Toyota, BMW strike green-car technology pact

Dec 01, 2011
The Toyota display at the Tokyo Motor Show. Automakers Toyota and BMW on Thursday struck a partnership to share eco-friendly technologies, including in the joint development of lithium-ion batteries for next-generation electric cars, the companies said.

Automakers Toyota and BMW on Thursday struck a partnership to share eco-friendly technologies, including in the joint development of lithium-ion batteries for next-generation electric cars, the companies said.

Under the deal, the German automaker will also provide diesel engines for Toyota as the Japanese auto giant looks to boost sales in Europe, where more than half of passenger cars are diesel powered.

Toyota has struggled to boost its European market share with its gasoline-electric hybrid vehicles, despite its leading position in the low-emission technology.

Meanwhile, the pair will share development costs for batteries for as part of plans to roll out battery-powered vehicles.

" Europe (TME), Toyota Motor Corp.'s European subsidiary, and have entered into a contract under which BMW is to supply 1.6 litre and 2.0 litre diesel engines to TME starting in 2014," they said in a statement.

"Through this agreement, Toyota plans to expand its European lineup and sales of fuel-efficient, low CO2-emission diesel-powered vehicles."

Demand for lower-emission diesel vehicles is forecast to grow, with further technological advances in the field seen as crucial due to toughening vehicle emissions standards.

"Supplying Toyota with our fuel efficient and dynamic represents another important step in the planned expansion of our sales activities for engines and powertrain systems," BMW Chairman Norbert Reithofer said in the statement.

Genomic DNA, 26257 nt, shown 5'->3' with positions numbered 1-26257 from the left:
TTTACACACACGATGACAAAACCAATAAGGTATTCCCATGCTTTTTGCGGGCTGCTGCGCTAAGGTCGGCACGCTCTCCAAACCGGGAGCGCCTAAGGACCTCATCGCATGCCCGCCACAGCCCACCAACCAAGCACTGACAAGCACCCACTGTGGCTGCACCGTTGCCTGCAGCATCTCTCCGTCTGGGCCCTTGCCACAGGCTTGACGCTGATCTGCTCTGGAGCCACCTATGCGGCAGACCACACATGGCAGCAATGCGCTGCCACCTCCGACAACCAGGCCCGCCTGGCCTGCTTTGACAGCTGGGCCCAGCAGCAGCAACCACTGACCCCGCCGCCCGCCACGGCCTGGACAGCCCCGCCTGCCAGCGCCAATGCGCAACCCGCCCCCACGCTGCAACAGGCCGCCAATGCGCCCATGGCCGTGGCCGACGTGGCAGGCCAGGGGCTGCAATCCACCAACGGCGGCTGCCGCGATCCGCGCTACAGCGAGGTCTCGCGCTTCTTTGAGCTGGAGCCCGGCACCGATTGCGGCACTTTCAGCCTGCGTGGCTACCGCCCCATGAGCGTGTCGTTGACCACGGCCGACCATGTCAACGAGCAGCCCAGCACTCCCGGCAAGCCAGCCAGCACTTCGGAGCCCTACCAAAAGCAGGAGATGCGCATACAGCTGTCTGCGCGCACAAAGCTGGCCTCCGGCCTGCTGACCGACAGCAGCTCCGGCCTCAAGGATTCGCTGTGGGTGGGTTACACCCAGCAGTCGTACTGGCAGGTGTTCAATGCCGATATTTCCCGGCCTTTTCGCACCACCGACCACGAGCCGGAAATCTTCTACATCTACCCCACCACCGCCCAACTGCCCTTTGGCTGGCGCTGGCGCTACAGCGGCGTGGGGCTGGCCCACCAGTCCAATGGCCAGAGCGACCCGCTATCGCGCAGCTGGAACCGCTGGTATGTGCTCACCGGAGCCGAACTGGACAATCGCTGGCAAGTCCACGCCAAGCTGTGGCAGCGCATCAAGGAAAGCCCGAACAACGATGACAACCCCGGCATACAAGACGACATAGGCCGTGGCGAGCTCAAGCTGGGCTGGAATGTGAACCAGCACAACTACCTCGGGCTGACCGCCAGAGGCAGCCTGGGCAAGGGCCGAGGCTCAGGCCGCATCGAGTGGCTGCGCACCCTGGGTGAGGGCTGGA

Their pact comes after Toyota struck a deal in August to develop hybrid-vehicle systems with US-based Ford, while BMW inked a deal with France's PSA Peugeot Citroen Group to jointly develop hybrid systems for subcompacts.

Suzuki and Volkswagen agreed in 2009 to share and small car know-how, but their ill-fated alliance crumbled with Suzuki demanding its German partner sell a nearly 20 percent stake in the Japanese firm.

Volkswagen has refused to end its messy marriage with Suzuki, which last week filed a complaint at the International Court of Arbitration in a bid to end the alliance.

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HydraulicsNath
not rated yet Dec 01, 2011
Um thought id throw this due to my excitement but the first thing i thought when i saw the image was shit yeah!! future cars hehe reminds me of the movie A.I by Steven Spielberg. The difficulty now only lies in getting the movement for eco-cars worldwide and a gradual change over from gas/petrol toward hybrid or even more so Li-Ion cars. Diesel fuel still does remain as the most driver friendly due to its long distance consumption time.
I believe that peoples concerns in purchasing these vehicles isnt exactly cost but "charge time" anyone agree??